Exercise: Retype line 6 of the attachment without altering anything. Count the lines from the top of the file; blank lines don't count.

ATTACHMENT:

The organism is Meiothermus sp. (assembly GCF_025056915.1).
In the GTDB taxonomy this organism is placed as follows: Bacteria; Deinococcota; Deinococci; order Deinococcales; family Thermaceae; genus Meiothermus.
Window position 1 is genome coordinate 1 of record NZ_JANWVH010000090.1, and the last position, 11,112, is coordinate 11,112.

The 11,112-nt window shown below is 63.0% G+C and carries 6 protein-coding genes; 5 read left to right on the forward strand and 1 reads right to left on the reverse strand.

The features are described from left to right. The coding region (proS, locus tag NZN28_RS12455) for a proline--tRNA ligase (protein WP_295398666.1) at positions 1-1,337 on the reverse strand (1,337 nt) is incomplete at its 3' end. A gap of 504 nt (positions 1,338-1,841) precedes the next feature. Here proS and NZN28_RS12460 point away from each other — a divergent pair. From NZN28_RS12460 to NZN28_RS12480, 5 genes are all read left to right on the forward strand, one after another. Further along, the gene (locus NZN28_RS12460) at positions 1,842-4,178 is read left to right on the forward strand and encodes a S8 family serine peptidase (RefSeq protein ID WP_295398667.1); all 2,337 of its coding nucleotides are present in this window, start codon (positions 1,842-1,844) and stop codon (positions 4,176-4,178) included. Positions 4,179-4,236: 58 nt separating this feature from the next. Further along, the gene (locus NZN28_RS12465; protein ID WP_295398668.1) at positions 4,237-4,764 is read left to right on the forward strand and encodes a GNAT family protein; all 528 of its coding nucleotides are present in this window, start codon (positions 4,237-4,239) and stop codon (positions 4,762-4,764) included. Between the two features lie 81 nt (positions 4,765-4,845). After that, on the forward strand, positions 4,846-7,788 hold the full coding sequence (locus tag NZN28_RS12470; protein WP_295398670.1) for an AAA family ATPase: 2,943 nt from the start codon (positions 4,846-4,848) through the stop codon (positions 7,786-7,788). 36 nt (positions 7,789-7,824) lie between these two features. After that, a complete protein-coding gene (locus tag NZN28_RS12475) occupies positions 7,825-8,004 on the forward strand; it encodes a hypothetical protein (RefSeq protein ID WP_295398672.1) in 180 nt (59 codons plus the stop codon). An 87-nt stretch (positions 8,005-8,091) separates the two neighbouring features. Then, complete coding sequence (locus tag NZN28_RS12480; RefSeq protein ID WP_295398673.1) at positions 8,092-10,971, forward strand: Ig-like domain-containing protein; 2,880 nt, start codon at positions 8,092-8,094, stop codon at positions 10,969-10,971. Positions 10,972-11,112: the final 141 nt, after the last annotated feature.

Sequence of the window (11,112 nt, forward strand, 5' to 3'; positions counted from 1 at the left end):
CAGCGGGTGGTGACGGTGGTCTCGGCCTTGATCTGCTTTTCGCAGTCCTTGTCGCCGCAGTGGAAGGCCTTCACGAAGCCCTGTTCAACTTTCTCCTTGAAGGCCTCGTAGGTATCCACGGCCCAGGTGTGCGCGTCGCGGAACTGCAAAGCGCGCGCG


Sequence of the window (11,112 nt, forward strand, 5' to 3'; positions counted from 1 at the left end):